I have already written about the history of Channel 4 and suggested that its future lies with a more Internet-centred approach to production as well as distribution. I used to work for Channel 4 News so I care from a personal perspective but C4 also matters on a wider stage.
Over the next five or ten years we in Britain – and around the world – will have to decide what kind of public service media we want. Market liberalisation and technological changes mean the status quo can’t survive. But we don’t have to lose the benefits of journalism that fills the gaps and adds other value to our lives. The question is what do you want and how can we deliver it?
Will Hutton wrote a good piece at the weekend in which he identified what is at stake. He points out that the commercial US market is proving better at creating quality product such as the Sopranos, but we don’t have the economies of scale in the UK for that to happen:
American cable companies such as HBO, which served up The Sopranos and Six Feet Under, or AMCTV, which make Mad Men, have the advantage of scale with subscribers running into tens of millions. American television as a whole may be hyper-commercial, but there are still ample corners that can sustain great writing, AMCTV can afford to celebrate great scriptwriting as part of its purpose. Britain does not have that luxury. It has deliberately to create a television environment that offsets the reality that our companies operate in our smaller market.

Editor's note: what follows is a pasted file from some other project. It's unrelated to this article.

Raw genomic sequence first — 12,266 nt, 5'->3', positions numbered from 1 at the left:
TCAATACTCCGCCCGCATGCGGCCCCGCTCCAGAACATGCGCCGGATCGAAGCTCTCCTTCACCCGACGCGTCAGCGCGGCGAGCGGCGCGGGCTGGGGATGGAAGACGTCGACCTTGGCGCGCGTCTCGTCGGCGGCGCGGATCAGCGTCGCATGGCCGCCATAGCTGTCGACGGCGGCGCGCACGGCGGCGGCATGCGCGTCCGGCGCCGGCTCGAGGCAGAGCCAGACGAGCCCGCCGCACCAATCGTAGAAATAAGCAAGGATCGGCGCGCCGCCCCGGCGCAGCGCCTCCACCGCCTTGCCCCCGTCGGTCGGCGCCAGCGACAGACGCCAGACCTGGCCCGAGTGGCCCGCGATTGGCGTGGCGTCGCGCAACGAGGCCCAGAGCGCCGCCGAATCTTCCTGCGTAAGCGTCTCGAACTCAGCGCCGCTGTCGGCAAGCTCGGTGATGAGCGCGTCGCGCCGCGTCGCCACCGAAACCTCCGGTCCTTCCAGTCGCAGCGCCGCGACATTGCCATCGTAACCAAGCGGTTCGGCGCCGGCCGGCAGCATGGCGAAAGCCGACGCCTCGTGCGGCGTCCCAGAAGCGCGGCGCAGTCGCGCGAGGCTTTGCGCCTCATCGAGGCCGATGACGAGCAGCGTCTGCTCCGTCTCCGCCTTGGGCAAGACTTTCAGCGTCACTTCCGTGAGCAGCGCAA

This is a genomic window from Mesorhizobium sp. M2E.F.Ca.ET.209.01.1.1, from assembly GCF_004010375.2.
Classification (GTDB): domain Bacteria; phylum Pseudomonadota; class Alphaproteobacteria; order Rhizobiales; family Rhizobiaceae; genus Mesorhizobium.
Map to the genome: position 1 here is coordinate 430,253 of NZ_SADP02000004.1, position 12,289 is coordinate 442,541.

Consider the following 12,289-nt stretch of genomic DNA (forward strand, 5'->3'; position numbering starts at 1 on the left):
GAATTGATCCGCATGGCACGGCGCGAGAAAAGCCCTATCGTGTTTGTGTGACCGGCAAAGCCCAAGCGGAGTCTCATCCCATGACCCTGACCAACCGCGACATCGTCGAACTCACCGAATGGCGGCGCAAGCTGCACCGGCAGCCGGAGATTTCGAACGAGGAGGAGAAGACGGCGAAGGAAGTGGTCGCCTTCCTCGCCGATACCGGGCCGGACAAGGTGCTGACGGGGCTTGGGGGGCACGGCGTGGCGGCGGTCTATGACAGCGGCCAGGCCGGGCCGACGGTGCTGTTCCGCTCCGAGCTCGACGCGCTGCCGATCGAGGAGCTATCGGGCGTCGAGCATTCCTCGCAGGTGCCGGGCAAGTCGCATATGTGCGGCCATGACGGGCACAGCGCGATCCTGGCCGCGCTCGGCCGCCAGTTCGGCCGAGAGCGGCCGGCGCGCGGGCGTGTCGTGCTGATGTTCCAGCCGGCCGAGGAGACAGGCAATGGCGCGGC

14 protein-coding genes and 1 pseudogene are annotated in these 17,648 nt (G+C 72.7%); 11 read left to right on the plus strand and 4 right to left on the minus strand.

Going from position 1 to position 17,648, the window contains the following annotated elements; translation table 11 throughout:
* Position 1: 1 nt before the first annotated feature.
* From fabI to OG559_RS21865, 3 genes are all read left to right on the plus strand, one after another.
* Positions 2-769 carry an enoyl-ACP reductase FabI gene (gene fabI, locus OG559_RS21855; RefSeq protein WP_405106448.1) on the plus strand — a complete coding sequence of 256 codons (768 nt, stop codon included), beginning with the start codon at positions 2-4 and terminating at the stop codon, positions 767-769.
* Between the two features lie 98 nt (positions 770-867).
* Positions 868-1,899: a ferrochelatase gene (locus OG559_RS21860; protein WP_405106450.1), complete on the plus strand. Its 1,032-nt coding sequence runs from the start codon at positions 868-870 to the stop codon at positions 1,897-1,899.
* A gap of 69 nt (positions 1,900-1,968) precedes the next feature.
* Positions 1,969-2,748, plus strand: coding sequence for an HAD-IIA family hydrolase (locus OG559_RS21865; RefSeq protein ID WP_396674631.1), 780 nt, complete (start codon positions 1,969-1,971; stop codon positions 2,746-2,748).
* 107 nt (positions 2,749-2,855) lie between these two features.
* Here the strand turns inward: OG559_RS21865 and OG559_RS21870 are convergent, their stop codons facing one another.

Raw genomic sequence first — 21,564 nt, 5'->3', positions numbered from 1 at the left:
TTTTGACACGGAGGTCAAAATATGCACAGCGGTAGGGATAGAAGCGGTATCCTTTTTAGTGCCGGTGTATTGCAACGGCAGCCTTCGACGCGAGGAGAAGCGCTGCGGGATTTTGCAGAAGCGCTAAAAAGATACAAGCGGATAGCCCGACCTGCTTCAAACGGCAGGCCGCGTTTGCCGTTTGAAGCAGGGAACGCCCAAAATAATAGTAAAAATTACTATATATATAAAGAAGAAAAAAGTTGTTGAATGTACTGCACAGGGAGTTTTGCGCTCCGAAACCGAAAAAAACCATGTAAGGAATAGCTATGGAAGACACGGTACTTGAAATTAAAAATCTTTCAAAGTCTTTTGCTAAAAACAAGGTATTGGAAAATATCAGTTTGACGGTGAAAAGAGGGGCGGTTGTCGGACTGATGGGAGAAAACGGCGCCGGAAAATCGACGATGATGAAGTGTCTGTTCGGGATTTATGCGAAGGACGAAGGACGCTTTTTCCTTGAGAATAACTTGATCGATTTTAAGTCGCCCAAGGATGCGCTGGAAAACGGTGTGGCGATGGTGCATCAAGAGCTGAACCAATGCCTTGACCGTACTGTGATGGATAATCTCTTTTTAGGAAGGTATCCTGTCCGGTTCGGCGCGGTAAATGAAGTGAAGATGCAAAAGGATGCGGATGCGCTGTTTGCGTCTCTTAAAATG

So the answer has to be some sort of public service support mechanism, but with the end of analogue licences how do you do that?:
Too many people believe public- service broadcasting is outdated, hindering television; it will take a cultural revolution at the channel to persuade commissioners that paradoxically the best way of systematically delivering great programmes in a British market is to fuse public-service broadcasting values with commerciality. And the second is cash; Channel 4 needs the security of predictable revenue so providing a context to take risks. Channel 4 must succeed; must not be privatised; must make public-service broadcasting work.
What has been announced today does start to answer that. And I am happy to see that they are focussing on harnessing a wider pool of innovative creative talent through digital initiatives. But I will reserve judgement until I will do what I never did as a news journalist, and that is to read through the report.
James Robinson of the Observer believes Channel 4 is going through an identity crisis and points out that it is probably worth less on the open market than Endemol, the independent production house that makes Big Brother.